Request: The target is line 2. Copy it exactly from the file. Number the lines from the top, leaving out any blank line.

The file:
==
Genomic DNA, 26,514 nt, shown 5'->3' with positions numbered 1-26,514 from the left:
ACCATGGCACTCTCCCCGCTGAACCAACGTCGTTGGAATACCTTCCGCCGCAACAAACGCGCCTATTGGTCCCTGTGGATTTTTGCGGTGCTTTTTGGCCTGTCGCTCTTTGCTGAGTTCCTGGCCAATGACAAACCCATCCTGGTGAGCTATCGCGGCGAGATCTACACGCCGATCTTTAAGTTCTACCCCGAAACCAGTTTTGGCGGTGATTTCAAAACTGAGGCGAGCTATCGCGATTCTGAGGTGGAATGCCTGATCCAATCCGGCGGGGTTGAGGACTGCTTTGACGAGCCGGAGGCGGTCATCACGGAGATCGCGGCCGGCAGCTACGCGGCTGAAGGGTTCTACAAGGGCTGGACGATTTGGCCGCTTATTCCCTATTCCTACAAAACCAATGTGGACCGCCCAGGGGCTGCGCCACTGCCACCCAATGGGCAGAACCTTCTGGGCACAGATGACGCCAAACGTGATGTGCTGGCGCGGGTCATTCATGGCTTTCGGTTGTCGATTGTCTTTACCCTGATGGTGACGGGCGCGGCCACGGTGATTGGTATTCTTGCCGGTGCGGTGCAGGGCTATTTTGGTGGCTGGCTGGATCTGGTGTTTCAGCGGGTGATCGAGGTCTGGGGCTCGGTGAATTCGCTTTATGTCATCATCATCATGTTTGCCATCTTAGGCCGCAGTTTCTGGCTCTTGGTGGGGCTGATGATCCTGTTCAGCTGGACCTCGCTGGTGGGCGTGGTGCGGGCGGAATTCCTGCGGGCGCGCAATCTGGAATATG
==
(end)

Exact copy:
ACCATGGCACTCTCCCCGCTGAACCAACGTCGTTGGAATACCTTCCGCCGCAACAAACGCGCCTATTGGTCCCTGTGGATTTTTGCGGTGCTTTTTGGCCTGTCGCTCTTTGCTGAGTTCCTGGCCAATGACAAACCCATCCTGGTGAGCTATCGCGGCGAGATCTACACGCCGATCTTTAAGTTCTACCCCGAAACCAGTTTTGGCGGTGATTTCAAAACTGAGGCGAGCTATCGCGATTCTGAGGTGGAATGCCTGATCCAATCCGGCGGGGTTGAGGACTGCTTTGACGAGCCGGAGGCGGTCATCACGGAGATCGCGGCCGGCAGCTACGCGGCTGAAGGGTTCTACAAGGGCTGGACGATTTGGCCGCTTATTCCCTATTCCTACAAAACCAATGTGGACCGCCCAGGGGCTGCGCCACTGCCACCCAATGGGCAGAACCTTCTGGGCACAGATGACGCCAAACGTGATGTGCTGGCGCGGGTCATTCATGGCTTTCGGTTGTCGATTGTCTTTACCCTGATGGTGACGGGCGCGGCCACGGTGATTGGTATTCTTGCCGGTGCGGTGCAGGGCTATTTTGGTGGCTGGCTGGATCTGGTGTTTCAGCGGGTGATCGAGGTCTGGGGCTCGGTGAATTCGCTTTATGTCATCATCATCATGTTTGCCATCTTAGGCCGCAGTTTCTGGCTCTTGGTGGGGCTGATGATCCTGTTCAGCTGGACCTCGCTGGTGGGCGTGGTGCGGGCGGAATTCCTGCGGGCGCGCAATCTGGAATATG